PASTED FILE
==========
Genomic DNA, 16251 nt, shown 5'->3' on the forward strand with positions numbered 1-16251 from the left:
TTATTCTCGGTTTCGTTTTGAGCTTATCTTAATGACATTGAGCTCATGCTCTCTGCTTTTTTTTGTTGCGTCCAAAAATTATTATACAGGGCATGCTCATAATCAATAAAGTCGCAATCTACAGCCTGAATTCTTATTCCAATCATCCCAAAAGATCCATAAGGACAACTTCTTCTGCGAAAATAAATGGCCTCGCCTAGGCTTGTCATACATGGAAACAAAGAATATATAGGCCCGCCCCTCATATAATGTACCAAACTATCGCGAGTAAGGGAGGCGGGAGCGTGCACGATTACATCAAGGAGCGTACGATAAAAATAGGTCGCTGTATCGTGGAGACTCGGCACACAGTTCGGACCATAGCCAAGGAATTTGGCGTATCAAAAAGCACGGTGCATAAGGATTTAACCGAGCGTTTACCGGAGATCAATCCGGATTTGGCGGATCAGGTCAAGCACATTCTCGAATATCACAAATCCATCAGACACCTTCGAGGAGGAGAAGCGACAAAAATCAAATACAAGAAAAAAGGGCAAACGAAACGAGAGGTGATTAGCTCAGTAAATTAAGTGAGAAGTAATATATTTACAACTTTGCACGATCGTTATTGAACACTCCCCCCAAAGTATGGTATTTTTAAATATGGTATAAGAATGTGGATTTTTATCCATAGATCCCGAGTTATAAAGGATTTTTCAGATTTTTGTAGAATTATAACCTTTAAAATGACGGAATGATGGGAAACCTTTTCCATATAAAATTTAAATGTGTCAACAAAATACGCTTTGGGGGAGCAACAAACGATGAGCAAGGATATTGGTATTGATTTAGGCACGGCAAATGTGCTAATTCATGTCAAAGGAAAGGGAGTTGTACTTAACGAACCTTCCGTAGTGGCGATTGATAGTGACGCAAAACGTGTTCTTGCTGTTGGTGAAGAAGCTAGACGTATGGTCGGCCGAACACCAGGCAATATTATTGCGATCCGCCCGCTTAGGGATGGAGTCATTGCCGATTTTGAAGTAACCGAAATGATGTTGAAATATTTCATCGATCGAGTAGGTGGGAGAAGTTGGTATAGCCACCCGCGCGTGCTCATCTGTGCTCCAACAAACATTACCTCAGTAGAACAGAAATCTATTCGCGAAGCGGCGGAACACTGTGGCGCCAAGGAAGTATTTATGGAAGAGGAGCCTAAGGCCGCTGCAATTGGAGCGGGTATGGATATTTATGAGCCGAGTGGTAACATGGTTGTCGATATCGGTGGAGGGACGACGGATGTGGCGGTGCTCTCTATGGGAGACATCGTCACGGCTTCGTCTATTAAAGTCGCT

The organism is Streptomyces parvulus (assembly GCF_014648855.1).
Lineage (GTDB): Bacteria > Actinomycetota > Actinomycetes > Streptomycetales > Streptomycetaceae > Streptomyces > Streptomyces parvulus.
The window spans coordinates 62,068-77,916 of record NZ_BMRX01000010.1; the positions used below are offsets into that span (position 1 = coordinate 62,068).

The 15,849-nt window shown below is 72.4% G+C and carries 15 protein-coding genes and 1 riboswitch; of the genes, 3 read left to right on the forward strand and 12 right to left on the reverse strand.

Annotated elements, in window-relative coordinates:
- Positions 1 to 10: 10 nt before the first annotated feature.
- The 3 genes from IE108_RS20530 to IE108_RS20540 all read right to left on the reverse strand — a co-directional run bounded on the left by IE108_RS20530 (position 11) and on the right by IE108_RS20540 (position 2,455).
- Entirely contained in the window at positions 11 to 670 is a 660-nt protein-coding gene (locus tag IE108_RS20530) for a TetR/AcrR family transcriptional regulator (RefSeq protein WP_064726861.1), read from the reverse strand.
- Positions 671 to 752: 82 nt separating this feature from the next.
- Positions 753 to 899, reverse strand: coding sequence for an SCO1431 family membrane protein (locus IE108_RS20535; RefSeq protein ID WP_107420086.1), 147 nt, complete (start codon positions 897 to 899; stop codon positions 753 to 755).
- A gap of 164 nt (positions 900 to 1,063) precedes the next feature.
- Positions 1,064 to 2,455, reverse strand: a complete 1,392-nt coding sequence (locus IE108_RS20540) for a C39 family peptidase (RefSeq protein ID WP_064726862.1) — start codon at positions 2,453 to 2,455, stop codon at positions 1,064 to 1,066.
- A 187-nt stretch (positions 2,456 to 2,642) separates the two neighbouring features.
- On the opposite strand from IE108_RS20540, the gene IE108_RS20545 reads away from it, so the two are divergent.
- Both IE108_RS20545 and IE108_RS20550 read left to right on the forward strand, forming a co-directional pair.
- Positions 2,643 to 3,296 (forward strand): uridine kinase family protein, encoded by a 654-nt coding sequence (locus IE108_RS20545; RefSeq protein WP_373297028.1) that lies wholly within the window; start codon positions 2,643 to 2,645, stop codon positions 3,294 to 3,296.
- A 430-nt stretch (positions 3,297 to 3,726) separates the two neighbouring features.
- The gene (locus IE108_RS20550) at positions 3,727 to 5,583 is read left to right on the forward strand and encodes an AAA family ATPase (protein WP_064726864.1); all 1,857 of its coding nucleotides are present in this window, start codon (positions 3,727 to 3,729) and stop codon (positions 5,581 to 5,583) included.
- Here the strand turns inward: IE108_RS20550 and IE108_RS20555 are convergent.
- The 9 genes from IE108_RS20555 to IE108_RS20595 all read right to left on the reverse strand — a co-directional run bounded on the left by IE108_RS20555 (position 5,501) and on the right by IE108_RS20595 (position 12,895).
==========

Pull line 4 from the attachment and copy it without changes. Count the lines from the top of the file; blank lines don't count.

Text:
Lineage (GTDB): Bacteria > Actinomycetota > Actinomycetes > Streptomycetales > Streptomycetaceae > Streptomyces > Streptomyces parvulus.